It’s easy enough to explain what a noun, verb, adjective, or adverb is, but defining participle is not so easy. Dictionaries typically say a participle combines traits of an adjective and a verb, but that explanation isn’t very clear. It also overlooks the fact that participles can be used as other parts of speech — such as adverbs in Russian and Hungarian. In English, the present participle can be used as a noun, though traditionally in that role it’s called not a participle but a gerund.
In English, each verb is associated with just two participles, past and present. The present (or “active”) participle is perfectly regular except for spelling, always formed by addition of -ing to the infinitive. The past (or “passive”) participle is usually, but not always, the same as the past tense. Examples of present/past participles include being/been, doing/done, eating/eaten, loving/loved.
Participles in Esperanto come in much greater variety. Each verb has three corresponding active participles identified by the endings -inta, -anta, and -onta. In addition, transitive verbs (those that take objects) also have a trio of passive participles ending in -ita, -ata, and -ota. The difference between active and passive participles is that active participles go with the subject, and passive participles go with the object of the verb. (That’s why only transitive verbs have passive participles.) For example, the phrase Li amas ŝin implies that li estas amanta and ŝi estas amata.
In addition to three or six adjective participles for a given verb, Esperanto allows participles to serve as nouns and adverbs. Given all the possible forms this implies, a student can be forgiven for thinking that English, with its two participles, is simpler.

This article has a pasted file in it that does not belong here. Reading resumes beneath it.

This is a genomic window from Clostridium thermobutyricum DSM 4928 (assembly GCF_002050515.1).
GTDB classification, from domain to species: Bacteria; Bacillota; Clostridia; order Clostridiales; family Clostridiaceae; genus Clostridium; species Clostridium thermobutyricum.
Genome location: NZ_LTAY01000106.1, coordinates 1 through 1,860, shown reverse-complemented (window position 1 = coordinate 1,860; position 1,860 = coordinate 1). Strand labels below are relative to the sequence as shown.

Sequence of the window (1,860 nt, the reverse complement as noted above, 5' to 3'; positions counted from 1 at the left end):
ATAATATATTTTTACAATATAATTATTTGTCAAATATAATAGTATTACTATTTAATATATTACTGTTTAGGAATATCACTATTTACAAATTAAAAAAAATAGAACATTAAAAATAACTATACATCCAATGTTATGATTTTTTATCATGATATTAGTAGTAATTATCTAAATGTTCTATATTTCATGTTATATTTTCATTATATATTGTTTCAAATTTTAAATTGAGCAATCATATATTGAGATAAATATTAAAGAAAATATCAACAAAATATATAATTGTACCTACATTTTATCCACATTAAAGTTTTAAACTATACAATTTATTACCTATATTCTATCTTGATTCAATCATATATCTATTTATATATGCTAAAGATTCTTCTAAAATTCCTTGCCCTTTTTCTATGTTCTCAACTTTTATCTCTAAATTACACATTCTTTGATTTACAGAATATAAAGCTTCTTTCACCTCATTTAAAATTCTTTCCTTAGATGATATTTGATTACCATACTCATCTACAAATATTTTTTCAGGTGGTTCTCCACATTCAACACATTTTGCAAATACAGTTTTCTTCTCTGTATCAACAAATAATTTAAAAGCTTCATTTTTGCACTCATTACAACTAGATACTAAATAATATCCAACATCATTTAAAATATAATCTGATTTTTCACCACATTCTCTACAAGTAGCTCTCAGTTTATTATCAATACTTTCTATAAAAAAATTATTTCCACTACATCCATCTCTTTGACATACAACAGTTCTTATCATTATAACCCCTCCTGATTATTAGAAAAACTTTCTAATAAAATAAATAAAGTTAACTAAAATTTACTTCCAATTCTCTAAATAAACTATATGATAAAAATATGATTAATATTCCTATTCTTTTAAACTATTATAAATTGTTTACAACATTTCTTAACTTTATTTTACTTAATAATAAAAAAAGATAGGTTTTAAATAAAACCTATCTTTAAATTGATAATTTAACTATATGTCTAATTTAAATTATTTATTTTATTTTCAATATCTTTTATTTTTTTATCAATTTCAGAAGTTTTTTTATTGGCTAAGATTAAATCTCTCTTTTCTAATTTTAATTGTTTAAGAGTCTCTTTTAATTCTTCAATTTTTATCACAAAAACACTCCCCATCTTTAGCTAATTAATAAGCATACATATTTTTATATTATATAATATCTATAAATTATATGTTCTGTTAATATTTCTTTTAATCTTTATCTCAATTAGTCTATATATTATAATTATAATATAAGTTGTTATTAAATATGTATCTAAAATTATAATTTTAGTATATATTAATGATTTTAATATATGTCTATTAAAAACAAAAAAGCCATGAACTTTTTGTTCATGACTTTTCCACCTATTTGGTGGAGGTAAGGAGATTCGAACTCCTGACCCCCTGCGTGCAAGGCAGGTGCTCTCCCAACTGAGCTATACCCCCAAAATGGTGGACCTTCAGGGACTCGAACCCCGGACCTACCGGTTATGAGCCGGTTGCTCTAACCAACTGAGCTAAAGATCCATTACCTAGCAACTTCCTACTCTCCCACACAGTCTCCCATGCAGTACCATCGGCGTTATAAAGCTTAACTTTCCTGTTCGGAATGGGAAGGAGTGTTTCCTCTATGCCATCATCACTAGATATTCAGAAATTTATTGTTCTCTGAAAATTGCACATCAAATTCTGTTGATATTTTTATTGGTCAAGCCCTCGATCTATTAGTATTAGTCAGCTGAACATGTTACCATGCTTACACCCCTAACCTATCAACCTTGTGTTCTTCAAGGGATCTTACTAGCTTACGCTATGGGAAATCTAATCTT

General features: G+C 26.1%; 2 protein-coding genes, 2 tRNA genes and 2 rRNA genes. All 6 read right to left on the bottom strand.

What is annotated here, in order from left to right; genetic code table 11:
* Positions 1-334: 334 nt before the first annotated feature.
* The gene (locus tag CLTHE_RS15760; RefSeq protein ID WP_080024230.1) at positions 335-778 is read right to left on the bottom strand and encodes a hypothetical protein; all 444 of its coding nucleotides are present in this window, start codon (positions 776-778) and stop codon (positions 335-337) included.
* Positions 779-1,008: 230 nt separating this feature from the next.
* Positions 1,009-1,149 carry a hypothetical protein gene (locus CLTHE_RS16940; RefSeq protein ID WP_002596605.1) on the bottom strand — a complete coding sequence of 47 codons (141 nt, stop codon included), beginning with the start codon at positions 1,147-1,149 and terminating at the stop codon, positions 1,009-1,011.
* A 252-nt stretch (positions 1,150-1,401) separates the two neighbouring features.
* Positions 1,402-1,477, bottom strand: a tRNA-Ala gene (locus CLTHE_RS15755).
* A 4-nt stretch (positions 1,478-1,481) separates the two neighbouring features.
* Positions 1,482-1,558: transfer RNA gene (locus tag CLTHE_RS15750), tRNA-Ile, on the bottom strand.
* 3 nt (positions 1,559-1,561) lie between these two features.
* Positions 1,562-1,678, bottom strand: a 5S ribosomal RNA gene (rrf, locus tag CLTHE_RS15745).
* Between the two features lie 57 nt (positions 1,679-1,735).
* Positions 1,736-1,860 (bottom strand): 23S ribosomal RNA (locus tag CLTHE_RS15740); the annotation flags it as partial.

Of course once you actually start putting participles to use, English turns out to be not so simple after all. The active/passive distinction seems simple enough in the sentences It was eating and It was eaten. But what about It has eaten versus It was eaten? Apparently not just the participle but the associated verb can determine whether the meaning is active or passive. Moreover, while you can say It is eating, you would not normally say of an action in progress, It is eaten but rather It is being eaten. Native speakers of English aren’t conscious of how complicated this system is until they try to write down all the rules.
Esperanto participles, on the other hand, are richly expressive but pretty straightforward once you understand the basic ideas of how they work. Here’s a suggested approach for introducing participles one concept at a time:
Start with the word Esperanto itself. Students have probably already been told what it means, so you can treat -anto as a simple suffix. You can then mention other examples of words ending in -anto, such as manĝanto and amanto.
Speaking of amanto gives you a reason to bring up the corresponding passive form amato. From there it’s an easy step to the corresponding adjectives ending in -anta and -ata.